Katz: I’ll shut down Israel Rail unless it improves safetyW

Workers call labor dispute after threats by transportation minister

israel railways 311POLICE AND RESCUE workers survey the scen (photo credit: Nir Elias/Reuters)
israel railways 311POLICE AND RESCUE workers survey the scen
(photo credit: Nir Elias/Reuters)
Transportation Minister Yisrael Katz threatened on Sunday to shut down Israel Railways within four months if its management does not show how it will solve safety problems that have led to a number of recent rail accidents and breakdowns.
“I have notified the management of Israel Railways that unless it presents me with a detailed plan to solve its safety problems within four months, I will close the railways down,” Katz said at a press conference on Sunday.
“I won’t compromise on passenger safety, and allow a situation in which people are afraid to take the train.
The railway is not supposed to be a battlefield, but a safe and convenient means of transport.”
On Thursday, Katz discussed Israel Railways’ safety problems with its acting chairman, Ori Yogev. Katz ordered Israel Railways to establish proper procedures.
As an interim measure, he ordered the installation of safety measures on trains, including cameras in the drivers’ cabins.
Katz, who is expected to announce the reform of Israel Railways, ordered the transportation ministry’s director general to draw an alternative mass transit plan if he orders the shutting down of the railways. “This won’t be a plan of a bus here and a bus there, but a comprehensive plan to implement if necessary,” he said.
The minister did not hesitate to make personal attacks against Israel Railways’ employees and managers.
“The locomotive cabin is not a nightclub. It’s one of the most sensitive and important workplaces there is.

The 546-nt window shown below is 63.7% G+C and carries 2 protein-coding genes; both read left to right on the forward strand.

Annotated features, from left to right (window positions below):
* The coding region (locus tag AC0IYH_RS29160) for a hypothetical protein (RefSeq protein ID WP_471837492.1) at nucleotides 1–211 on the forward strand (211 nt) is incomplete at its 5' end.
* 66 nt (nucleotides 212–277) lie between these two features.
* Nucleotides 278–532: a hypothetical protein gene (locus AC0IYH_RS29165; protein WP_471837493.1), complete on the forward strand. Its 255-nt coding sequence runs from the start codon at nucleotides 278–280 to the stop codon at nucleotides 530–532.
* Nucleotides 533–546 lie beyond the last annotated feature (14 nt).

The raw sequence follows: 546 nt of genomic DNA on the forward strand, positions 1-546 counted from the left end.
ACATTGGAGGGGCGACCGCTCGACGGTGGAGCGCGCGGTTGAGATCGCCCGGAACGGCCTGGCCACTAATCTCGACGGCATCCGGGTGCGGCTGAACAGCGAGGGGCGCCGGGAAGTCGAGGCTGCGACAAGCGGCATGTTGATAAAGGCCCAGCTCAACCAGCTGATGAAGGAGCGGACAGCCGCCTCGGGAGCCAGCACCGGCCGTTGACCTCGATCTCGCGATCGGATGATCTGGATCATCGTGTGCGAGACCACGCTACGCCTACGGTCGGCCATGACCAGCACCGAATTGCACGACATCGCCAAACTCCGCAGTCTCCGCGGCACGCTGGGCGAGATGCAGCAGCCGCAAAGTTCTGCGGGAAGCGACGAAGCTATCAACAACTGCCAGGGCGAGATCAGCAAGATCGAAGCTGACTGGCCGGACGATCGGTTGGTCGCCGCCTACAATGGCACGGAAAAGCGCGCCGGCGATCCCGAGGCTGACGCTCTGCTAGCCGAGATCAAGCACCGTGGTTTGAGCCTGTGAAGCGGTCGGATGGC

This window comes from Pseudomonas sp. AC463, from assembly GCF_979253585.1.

Train drivers should know that they are being supervised.
If a driver is suspected of running a red light and causing a collision, he should be investigated and indicted through proper channels, like everyone else.”
Adding that current procedures are “unreasonable,” Katz compared the railways to security organizations. “If the IDF had a unit with this level of maintenance and service, it would be closed.
We don’t want to reach the step of closure, because I believe that Israel Railways’ management and employees are doing important work, and will do what is necessary to fix the flaws.”
In the latest railway accident on April 7, two doubledecker trains collided south of Netanya station, injuring around 60 people and causing the Tel Aviv-Haifa line to shut down for a full day. On March 14, a train was evacuated near Nahariya after smoke entered one of the cars, while on January 24 a train was evacuated near Beer Yaakov, after smoke entered the last car, forcing the closure of several lines.
Criticism of Israel Railways has been rising lately, including several investigative reports in the media about alleged problems in the conduct of its management and the non-implementation of supervisory procedures recommended in the aftermath of previous safety problems. The company has also suffered from frequent replacements of its CEO, problems in executive appoints, and budget problems.
The Israel Railways workers committee called a labor dispute in response to the attacks by Katz. The dispute was called within two hours of Katz’s press conference through a telephone vote of members. The workers committee was already in dispute with management over the decision to outsource maintenance work and is therefore entitled to call a strike in less than 14 days.